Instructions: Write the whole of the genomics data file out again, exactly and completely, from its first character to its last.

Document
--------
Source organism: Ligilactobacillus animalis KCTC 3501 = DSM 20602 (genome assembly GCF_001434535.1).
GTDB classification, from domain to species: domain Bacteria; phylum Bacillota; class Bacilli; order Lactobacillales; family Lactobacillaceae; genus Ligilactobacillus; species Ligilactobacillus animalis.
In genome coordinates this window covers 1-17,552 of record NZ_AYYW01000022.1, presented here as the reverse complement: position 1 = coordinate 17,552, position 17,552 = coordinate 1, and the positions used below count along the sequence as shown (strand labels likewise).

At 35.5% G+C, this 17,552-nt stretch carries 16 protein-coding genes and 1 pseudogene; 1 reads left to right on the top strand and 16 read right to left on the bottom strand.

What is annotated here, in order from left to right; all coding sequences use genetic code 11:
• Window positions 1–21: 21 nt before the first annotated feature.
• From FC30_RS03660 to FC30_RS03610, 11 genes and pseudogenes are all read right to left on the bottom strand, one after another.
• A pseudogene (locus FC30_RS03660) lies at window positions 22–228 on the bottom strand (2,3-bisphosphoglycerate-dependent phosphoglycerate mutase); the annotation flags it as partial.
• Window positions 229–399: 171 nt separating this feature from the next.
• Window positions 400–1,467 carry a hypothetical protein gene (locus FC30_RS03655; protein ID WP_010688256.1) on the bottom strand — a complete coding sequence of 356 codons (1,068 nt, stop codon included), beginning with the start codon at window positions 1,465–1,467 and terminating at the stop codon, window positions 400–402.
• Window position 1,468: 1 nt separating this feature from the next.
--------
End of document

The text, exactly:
Source organism: Ligilactobacillus animalis KCTC 3501 = DSM 20602 (genome assembly GCF_001434535.1).
GTDB classification, from domain to species: domain Bacteria; phylum Bacillota; class Bacilli; order Lactobacillales; family Lactobacillaceae; genus Ligilactobacillus; species Ligilactobacillus animalis.
In genome coordinates this window covers 1-17,552 of record NZ_AYYW01000022.1, presented here as the reverse complement: position 1 = coordinate 17,552, position 17,552 = coordinate 1, and the positions used below count along the sequence as shown (strand labels likewise).

At 35.5% G+C, this 17,552-nt stretch carries 16 protein-coding genes and 1 pseudogene; 1 reads left to right on the top strand and 16 read right to left on the bottom strand.

What is annotated here, in order from left to right; all coding sequences use genetic code 11:
• Window positions 1–21: 21 nt before the first annotated feature.
• From FC30_RS03660 to FC30_RS03610, 11 genes and pseudogenes are all read right to left on the bottom strand, one after another.
• A pseudogene (locus FC30_RS03660) lies at window positions 22–228 on the bottom strand (2,3-bisphosphoglycerate-dependent phosphoglycerate mutase); the annotation flags it as partial.
• Window positions 229–399: 171 nt separating this feature from the next.
• Window positions 400–1,467 carry a hypothetical protein gene (locus FC30_RS03655; protein ID WP_010688256.1) on the bottom strand — a complete coding sequence of 356 codons (1,068 nt, stop codon included), beginning with the start codon at window positions 1,465–1,467 and terminating at the stop codon, window positions 400–402.
• Window position 1,468: 1 nt separating this feature from the next.